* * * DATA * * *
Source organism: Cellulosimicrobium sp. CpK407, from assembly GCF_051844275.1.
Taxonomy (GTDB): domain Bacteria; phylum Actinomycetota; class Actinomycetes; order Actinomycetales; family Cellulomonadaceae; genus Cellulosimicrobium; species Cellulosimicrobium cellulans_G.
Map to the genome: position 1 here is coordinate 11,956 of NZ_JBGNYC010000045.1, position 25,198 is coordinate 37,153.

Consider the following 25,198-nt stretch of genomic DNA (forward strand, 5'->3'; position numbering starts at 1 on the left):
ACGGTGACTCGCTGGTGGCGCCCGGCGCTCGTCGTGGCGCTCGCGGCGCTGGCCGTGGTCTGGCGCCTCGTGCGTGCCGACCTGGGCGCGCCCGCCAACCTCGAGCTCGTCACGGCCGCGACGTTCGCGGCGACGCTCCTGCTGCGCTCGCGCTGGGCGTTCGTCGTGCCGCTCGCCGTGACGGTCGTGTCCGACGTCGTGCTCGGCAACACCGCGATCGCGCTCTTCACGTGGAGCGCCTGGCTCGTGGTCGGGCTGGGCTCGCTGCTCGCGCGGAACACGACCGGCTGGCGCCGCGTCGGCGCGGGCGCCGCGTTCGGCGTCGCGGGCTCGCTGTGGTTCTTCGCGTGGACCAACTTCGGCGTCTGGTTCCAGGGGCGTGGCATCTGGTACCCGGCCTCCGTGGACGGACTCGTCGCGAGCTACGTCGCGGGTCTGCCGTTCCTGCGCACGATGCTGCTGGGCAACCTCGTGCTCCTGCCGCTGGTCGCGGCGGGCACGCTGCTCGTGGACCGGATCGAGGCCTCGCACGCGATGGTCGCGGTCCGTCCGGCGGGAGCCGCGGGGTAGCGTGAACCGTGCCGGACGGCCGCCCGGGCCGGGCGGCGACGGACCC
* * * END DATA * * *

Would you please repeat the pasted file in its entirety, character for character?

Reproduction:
Source organism: Cellulosimicrobium sp. CpK407, from assembly GCF_051844275.1.
Taxonomy (GTDB): domain Bacteria; phylum Actinomycetota; class Actinomycetes; order Actinomycetales; family Cellulomonadaceae; genus Cellulosimicrobium; species Cellulosimicrobium cellulans_G.
Map to the genome: position 1 here is coordinate 11,956 of NZ_JBGNYC010000045.1, position 25,198 is coordinate 37,153.

Consider the following 25,198-nt stretch of genomic DNA (forward strand, 5'->3'; position numbering starts at 1 on the left):
ACGGTGACTCGCTGGTGGCGCCCGGCGCTCGTCGTGGCGCTCGCGGCGCTGGCCGTGGTCTGGCGCCTCGTGCGTGCCGACCTGGGCGCGCCCGCCAACCTCGAGCTCGTCACGGCCGCGACGTTCGCGGCGACGCTCCTGCTGCGCTCGCGCTGGGCGTTCGTCGTGCCGCTCGCCGTGACGGTCGTGTCCGACGTCGTGCTCGGCAACACCGCGATCGCGCTCTTCACGTGGAGCGCCTGGCTCGTGGTCGGGCTGGGCTCGCTGCTCGCGCGGAACACGACCGGCTGGCGCCGCGTCGGCGCGGGCGCCGCGTTCGGCGTCGCGGGCTCGCTGTGGTTCTTCGCGTGGACCAACTTCGGCGTCTGGTTCCAGGGGCGTGGCATCTGGTACCCGGCCTCCGTGGACGGACTCGTCGCGAGCTACGTCGCGGGTCTGCCGTTCCTGCGCACGATGCTGCTGGGCAACCTCGTGCTCCTGCCGCTGGTCGCGGCGGGCACGCTGCTCGTGGACCGGATCGAGGCCTCGCACGCGATGGTCGCGGTCCGTCCGGCGGGAGCCGCGGGGTAGCGTGAACCGTGCCGGACGGCCGCCCGGGCCGGGCGGCGACGGACCC